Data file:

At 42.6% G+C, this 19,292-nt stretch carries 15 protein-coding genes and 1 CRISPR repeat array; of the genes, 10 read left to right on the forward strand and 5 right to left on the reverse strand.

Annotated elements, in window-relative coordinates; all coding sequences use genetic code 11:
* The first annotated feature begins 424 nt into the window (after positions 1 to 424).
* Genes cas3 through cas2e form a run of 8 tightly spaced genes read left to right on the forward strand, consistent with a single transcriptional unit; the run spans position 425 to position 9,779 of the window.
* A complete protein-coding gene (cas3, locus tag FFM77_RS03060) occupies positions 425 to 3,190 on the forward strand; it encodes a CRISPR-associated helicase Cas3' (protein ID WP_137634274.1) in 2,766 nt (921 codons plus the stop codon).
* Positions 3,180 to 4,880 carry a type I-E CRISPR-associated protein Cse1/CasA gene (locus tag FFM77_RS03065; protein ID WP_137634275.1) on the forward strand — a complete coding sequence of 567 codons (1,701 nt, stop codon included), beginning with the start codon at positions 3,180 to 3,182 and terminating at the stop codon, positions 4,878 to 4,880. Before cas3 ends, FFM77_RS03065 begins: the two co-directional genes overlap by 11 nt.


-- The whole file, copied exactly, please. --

At 42.6% G+C, this 19,292-nt stretch carries 15 protein-coding genes and 1 CRISPR repeat array; of the genes, 10 read left to right on the forward strand and 5 right to left on the reverse strand.

Annotated elements, in window-relative coordinates; all coding sequences use genetic code 11:
* The first annotated feature begins 424 nt into the window (after positions 1 to 424).
* Genes cas3 through cas2e form a run of 8 tightly spaced genes read left to right on the forward strand, consistent with a single transcriptional unit; the run spans position 425 to position 9,779 of the window.
* A complete protein-coding gene (cas3, locus tag FFM77_RS03060) occupies positions 425 to 3,190 on the forward strand; it encodes a CRISPR-associated helicase Cas3' (protein ID WP_137634274.1) in 2,766 nt (921 codons plus the stop codon).
* Positions 3,180 to 4,880 carry a type I-E CRISPR-associated protein Cse1/CasA gene (locus tag FFM77_RS03065; protein ID WP_137634275.1) on the forward strand — a complete coding sequence of 567 codons (1,701 nt, stop codon included), beginning with the start codon at positions 3,180 to 3,182 and terminating at the stop codon, positions 4,878 to 4,880. Before cas3 ends, FFM77_RS03065 begins: the two co-directional genes overlap by 11 nt.